Q: I recently read that the World Health Organization has added Gaming Disorder as a mental health diagnosis in the International Classification of Diseases and am concerned about my son’s gaming. As soon as he comes home from school, he games online with his internet friends until we have to force him to eat dinner, then he returns to gaming and we have another battle before bed. This behavior has only been happening for the past 3 months, but already his grades have dropped and I’ve noticed that he hangs out with fewer of his school friends. Does he have Gaming Disorder, and if so, does he need a detox like an addict?
~ Disorder or Disrespect, Georgia
A: Dear Disorder,
The World Health Organization’s (WHO) recognition of Gaming Disorder is an important first step toward the clinical community recognizing that many people struggle with problematic media use and that biobehavioral science can address this unforeseen health problem of the Digital Age. There is much work still to be done, but this formal diagnosis will allow for treatment options to be developed and made accessible to more young people who struggle with their interactive media use.
In naming Gaming Disorder, the WHO advances clinical care by moving away from the term “Internet Addiction Disorder”, which was established in China in 2008 and used in South Korea where the government deems it a public health crisis, estimating that 10% of adolescents are affected. While the term “addiction” draws public attention, in clinical practice, we have found it to be counterproductive. In the medical community, much energy has been spent arguing over, but not resolving, whether out-of-control behaviors such as internet use or sex should be called “addictions”. Among the public, “addiction” is used as a joke “I’m addicted to shopping” or worse, is deeply stigmatizing, reminding people of skid row alcoholics or junkies. Parents of children and teens who are, like your son, struggling with problems controlling the amount of time they spend with media, do not see their children the same way as they would see an addict, and subsequently delay getting their child to care.
Fortunately, the Clinic for Interactive Media and Internet Disorders (CIMAID) and the Center on Media and Child Health (CMCH) at Boston Children’s Hospital have been evaluating and treating this clinical condition for more than 5 years. While it is good that the WHO is building global awareness, we are concerned that Gaming Disorder is too narrow to describe what we are seeing in young people who come to our clinic. We are not only seeing problems with gaming, such as that with your son, but also with social media, pornography, and what we’re calling “information-bingeing” which is open-ended searching and viewing of short-form videos, memes, hyperlinks, wikis and other internet black holes.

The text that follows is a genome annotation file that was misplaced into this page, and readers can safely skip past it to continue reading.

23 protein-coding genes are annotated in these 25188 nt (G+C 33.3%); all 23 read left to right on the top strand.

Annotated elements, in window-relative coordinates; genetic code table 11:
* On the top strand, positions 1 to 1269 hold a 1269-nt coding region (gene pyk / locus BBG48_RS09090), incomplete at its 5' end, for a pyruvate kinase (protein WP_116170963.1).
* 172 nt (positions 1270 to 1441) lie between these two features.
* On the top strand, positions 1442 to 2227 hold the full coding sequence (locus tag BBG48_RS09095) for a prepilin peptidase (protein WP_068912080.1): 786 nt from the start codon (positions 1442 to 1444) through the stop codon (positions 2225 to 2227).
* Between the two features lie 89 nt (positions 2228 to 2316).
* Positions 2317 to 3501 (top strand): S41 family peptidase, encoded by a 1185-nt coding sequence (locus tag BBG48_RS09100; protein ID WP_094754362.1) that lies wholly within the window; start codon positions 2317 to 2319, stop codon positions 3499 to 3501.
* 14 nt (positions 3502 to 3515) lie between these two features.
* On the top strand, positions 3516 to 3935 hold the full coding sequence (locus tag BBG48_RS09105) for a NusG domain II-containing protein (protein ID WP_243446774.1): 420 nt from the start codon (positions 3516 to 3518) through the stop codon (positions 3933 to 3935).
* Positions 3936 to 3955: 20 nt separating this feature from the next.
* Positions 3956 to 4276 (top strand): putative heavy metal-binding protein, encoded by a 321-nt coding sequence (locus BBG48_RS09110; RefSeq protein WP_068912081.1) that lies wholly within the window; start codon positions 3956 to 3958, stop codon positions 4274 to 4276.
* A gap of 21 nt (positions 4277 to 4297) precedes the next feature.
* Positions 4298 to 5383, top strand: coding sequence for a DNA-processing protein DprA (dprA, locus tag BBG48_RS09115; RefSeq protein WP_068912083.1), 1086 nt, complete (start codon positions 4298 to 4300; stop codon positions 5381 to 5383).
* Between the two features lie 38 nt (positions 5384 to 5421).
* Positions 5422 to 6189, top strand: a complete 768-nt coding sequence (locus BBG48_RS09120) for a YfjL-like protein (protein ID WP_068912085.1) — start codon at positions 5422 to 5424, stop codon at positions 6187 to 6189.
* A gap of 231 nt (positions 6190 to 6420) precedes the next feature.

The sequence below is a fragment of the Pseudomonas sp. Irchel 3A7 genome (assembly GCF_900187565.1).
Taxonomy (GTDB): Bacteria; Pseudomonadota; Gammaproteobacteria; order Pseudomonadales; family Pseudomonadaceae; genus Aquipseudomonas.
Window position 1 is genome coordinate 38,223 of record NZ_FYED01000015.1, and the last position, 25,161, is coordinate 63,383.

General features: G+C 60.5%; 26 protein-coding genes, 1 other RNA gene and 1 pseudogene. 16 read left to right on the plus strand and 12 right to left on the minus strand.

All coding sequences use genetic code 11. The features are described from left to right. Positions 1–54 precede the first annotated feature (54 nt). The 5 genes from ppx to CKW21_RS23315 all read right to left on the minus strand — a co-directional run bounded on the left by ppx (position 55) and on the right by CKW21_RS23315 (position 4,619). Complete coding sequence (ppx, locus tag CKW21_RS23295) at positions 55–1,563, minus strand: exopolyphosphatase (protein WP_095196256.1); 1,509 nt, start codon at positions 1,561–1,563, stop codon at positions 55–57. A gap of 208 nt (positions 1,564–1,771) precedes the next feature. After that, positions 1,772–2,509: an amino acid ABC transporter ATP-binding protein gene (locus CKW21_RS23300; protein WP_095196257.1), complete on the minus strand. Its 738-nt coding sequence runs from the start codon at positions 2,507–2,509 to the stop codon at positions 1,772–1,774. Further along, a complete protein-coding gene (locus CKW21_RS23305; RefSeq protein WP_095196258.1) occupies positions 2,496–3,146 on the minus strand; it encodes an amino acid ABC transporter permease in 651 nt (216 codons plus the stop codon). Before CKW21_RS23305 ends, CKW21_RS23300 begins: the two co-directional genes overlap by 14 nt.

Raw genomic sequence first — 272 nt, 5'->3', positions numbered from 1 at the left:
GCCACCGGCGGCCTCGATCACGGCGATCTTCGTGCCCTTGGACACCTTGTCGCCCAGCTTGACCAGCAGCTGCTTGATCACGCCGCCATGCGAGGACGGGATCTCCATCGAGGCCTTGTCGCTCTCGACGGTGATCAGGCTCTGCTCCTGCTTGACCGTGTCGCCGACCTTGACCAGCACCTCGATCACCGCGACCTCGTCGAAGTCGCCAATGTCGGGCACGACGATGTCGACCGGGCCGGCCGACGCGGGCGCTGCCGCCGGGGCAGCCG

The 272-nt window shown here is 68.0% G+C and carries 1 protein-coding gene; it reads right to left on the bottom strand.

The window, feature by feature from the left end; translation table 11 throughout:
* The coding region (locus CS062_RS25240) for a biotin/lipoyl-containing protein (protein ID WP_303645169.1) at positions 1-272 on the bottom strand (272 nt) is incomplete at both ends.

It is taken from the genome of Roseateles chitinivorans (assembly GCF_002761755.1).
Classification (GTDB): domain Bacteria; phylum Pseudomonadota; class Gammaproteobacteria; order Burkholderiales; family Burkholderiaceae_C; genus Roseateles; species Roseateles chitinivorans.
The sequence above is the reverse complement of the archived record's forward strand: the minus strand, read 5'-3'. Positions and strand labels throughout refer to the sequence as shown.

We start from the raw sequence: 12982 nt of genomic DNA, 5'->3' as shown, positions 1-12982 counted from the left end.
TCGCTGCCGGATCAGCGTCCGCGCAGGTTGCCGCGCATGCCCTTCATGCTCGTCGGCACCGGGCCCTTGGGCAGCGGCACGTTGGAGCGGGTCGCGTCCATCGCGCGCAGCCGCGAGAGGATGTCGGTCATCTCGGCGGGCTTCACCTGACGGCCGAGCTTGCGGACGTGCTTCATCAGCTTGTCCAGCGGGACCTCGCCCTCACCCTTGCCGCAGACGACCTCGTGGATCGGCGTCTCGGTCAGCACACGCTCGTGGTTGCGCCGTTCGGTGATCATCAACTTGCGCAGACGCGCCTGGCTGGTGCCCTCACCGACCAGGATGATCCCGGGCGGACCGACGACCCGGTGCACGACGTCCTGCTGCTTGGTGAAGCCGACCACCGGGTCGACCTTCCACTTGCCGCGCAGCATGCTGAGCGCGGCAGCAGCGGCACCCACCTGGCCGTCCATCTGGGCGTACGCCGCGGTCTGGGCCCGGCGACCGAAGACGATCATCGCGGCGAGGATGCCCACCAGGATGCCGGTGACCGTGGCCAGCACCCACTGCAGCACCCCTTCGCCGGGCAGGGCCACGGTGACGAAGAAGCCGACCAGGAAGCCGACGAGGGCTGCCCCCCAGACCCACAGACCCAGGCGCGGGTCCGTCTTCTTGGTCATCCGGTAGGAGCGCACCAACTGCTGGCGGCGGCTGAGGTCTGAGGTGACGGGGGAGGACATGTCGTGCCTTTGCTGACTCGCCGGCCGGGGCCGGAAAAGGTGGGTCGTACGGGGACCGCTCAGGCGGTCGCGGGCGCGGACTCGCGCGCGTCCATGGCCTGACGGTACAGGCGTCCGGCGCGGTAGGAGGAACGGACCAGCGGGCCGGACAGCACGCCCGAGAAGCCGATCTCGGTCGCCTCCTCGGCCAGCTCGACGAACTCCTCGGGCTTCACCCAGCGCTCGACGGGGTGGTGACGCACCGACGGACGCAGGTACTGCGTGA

Our clinical experience and research have shown that it is not a specific device or activity that is problematic, it is the interactivity that attracts them, keeps them engaged, and immerses them to the point where they lose track of time and place. Because we are seeing a diversity of dysfunctional interactive behaviors that are not device- or application-specific, we have found that Problematic Interactive Media Use (PIMU) is the most accurate, comprehensive, and clinically effective description of what young people like your son are experiencing.
You are doing the right thing in seeking answers and help for your son now, as he is currently struggling and disrupting family life. While WHO’s conservative 12 month timeframe for Gaming Disorder is designed to avoid labeling young people early, a year of PIMU can cause significant harm to a teen’s academic performance, relationships with family and friends, and physical health, as you have discovered. The earlier that young people struggling with PIMU get to care, the easier and quicker their recovery.
We have found that many of the young people who come to us for PIMU are struggling with underlying conditions such as Attention Deficit Hyperactivity Disorder (ADHD), anxiety, depression, or other established psychological diagnoses that may have been subclinical (unseen) in their every day lives, but revealed themselves in the interactive media environment (such as gaming) which provided distraction, mastery or “self-medication”. When we treat young people’s underlying condition along with behavioral therapy for PIMU, they usually do well. I would urge you to speak to your son’s primary care physician, a child psychologist, or school guidance counselor to find a health care provider who feels confident and competent to address his PIMU.
To help you get started, here is some additional information:
• Clinic for Interactive Media and Internet Disorders (CIMAID)
• Risks, benefits and ways to play video games healthfully
• Time Management
Enjoy your media and use them wisely,
~ The Mediatrician